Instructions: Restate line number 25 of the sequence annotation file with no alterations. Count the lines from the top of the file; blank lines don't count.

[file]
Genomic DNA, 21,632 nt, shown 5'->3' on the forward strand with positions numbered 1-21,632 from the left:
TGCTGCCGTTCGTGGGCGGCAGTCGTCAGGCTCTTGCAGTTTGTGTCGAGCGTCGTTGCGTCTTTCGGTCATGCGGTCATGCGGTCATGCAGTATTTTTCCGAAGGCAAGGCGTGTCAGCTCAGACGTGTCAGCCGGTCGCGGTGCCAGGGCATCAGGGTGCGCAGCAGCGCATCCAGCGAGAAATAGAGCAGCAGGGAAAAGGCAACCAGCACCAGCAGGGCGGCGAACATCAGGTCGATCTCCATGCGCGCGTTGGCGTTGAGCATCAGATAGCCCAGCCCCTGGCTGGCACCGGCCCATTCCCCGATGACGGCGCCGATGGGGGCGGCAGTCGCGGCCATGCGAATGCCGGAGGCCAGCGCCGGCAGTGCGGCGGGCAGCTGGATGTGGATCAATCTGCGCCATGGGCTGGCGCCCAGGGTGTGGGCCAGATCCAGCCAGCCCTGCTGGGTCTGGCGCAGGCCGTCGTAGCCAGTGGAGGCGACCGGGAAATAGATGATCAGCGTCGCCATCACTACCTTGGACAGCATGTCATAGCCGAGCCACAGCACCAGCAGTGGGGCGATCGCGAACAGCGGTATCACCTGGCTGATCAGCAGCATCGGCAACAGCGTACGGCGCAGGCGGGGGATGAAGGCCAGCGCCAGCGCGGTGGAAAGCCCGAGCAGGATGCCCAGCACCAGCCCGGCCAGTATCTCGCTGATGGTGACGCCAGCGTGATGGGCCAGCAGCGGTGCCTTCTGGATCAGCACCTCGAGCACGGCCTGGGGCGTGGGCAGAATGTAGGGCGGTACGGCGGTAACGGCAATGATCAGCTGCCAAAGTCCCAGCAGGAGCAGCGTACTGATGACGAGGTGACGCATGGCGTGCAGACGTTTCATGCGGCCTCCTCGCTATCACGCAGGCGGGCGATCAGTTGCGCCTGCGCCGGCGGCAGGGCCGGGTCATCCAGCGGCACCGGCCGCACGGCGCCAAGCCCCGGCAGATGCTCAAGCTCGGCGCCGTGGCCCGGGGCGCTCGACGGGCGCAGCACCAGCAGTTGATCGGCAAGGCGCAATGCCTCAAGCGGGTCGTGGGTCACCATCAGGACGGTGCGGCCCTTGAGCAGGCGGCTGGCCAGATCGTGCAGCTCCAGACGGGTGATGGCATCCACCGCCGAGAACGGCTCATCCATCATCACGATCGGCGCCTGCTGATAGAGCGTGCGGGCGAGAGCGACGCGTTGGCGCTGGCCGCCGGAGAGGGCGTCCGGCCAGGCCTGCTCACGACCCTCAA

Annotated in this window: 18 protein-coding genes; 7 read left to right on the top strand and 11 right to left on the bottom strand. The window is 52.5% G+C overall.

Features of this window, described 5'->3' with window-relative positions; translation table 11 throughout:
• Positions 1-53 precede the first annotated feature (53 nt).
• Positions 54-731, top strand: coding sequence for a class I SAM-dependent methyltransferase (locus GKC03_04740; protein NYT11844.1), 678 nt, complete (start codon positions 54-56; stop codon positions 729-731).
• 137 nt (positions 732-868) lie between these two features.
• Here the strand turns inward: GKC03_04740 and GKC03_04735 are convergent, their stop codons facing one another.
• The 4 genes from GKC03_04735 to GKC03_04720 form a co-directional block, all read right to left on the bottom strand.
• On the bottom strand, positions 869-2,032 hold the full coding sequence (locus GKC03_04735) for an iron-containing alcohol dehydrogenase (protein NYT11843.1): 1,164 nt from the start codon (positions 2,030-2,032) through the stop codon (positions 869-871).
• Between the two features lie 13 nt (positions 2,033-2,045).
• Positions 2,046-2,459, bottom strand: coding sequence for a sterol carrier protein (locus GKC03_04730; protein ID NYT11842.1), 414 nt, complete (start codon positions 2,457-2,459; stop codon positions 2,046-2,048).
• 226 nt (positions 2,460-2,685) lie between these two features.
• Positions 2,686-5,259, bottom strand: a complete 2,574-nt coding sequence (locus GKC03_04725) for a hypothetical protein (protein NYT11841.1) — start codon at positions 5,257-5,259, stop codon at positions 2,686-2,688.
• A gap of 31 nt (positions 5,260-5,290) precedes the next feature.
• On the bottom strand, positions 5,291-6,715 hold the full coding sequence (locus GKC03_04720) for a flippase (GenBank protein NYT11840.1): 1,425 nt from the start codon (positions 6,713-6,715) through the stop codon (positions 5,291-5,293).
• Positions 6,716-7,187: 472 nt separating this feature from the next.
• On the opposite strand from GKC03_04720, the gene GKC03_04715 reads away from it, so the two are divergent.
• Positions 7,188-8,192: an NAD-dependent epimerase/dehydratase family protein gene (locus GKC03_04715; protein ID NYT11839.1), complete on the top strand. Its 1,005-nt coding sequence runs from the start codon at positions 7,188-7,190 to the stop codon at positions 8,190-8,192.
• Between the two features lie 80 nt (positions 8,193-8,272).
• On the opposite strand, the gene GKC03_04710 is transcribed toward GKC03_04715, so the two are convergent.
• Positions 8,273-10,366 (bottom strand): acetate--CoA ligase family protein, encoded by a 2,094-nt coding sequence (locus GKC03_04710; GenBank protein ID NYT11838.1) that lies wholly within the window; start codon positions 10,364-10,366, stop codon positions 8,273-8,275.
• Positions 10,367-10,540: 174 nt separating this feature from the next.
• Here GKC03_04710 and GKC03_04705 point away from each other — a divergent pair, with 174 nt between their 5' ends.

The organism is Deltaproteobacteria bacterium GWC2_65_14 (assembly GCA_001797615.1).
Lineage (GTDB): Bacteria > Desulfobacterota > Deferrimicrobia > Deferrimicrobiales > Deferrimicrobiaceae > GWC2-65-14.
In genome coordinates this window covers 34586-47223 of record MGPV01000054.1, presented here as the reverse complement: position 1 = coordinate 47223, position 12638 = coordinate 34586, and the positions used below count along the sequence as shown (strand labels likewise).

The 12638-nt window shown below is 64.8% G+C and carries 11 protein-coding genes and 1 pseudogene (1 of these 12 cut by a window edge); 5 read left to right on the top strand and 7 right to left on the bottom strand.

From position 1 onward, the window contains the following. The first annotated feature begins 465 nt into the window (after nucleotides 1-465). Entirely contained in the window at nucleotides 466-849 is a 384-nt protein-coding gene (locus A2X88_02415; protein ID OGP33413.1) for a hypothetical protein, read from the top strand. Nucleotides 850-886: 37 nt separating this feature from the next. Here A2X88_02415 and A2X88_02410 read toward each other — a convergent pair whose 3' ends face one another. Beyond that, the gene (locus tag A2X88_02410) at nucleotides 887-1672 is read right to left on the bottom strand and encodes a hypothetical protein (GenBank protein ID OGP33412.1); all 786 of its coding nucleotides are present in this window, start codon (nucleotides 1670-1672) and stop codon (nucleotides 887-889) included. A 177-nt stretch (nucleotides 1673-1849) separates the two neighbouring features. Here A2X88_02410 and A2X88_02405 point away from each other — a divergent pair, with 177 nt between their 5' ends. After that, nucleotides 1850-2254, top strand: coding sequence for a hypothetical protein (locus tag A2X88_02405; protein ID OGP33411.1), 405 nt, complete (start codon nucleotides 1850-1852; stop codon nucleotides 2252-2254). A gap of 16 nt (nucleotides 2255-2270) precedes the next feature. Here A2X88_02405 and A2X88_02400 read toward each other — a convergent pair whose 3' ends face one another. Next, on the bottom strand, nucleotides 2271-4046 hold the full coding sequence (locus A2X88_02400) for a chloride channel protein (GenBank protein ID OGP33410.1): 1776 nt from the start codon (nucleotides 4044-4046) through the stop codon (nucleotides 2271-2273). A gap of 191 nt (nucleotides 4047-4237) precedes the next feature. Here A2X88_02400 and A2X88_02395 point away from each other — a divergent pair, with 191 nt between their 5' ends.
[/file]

The organism is Deltaproteobacteria bacterium GWC2_65_14 (assembly GCA_001797615.1).